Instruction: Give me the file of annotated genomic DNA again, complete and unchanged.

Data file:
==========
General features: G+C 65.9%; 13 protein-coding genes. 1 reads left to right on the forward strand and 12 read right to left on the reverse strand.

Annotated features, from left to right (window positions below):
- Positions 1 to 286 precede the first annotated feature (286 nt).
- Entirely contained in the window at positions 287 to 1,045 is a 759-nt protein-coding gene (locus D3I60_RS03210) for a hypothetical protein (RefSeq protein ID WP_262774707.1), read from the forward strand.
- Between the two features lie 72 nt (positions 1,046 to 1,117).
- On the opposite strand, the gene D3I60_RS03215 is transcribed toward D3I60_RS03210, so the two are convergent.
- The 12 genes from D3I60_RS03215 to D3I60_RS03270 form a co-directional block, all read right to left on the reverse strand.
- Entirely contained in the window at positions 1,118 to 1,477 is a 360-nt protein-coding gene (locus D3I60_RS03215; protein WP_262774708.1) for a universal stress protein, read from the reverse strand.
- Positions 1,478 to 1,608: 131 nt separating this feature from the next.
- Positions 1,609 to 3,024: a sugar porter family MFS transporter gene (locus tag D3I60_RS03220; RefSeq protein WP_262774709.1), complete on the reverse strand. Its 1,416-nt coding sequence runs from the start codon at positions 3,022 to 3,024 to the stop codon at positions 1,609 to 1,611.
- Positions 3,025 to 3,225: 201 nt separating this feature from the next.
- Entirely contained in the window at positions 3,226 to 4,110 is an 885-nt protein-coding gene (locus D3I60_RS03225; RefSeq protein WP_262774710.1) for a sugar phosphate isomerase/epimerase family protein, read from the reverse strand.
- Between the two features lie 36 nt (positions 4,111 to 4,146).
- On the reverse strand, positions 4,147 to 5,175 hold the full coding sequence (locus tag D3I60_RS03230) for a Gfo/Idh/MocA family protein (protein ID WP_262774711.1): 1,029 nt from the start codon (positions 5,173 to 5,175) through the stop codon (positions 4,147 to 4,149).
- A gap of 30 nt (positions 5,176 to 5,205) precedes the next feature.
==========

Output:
General features: G+C 65.9%; 13 protein-coding genes. 1 reads left to right on the forward strand and 12 read right to left on the reverse strand.

Annotated features, from left to right (window positions below):
- Positions 1 to 286 precede the first annotated feature (286 nt).
- Entirely contained in the window at positions 287 to 1,045 is a 759-nt protein-coding gene (locus D3I60_RS03210) for a hypothetical protein (RefSeq protein ID WP_262774707.1), read from the forward strand.
- Between the two features lie 72 nt (positions 1,046 to 1,117).
- On the opposite strand, the gene D3I60_RS03215 is transcribed toward D3I60_RS03210, so the two are convergent.
- The 12 genes from D3I60_RS03215 to D3I60_RS03270 form a co-directional block, all read right to left on the reverse strand.
- Entirely contained in the window at positions 1,118 to 1,477 is a 360-nt protein-coding gene (locus D3I60_RS03215; protein WP_262774708.1) for a universal stress protein, read from the reverse strand.
- Positions 1,478 to 1,608: 131 nt separating this feature from the next.
- Positions 1,609 to 3,024: a sugar porter family MFS transporter gene (locus tag D3I60_RS03220; RefSeq protein WP_262774709.1), complete on the reverse strand. Its 1,416-nt coding sequence runs from the start codon at positions 3,022 to 3,024 to the stop codon at positions 1,609 to 1,611.
- Positions 3,025 to 3,225: 201 nt separating this feature from the next.
- Entirely contained in the window at positions 3,226 to 4,110 is an 885-nt protein-coding gene (locus D3I60_RS03225; RefSeq protein WP_262774710.1) for a sugar phosphate isomerase/epimerase family protein, read from the reverse strand.
- Between the two features lie 36 nt (positions 4,111 to 4,146).
- On the reverse strand, positions 4,147 to 5,175 hold the full coding sequence (locus tag D3I60_RS03230) for a Gfo/Idh/MocA family protein (protein ID WP_262774711.1): 1,029 nt from the start codon (positions 5,173 to 5,175) through the stop codon (positions 4,147 to 4,149).
- A gap of 30 nt (positions 5,176 to 5,205) precedes the next feature.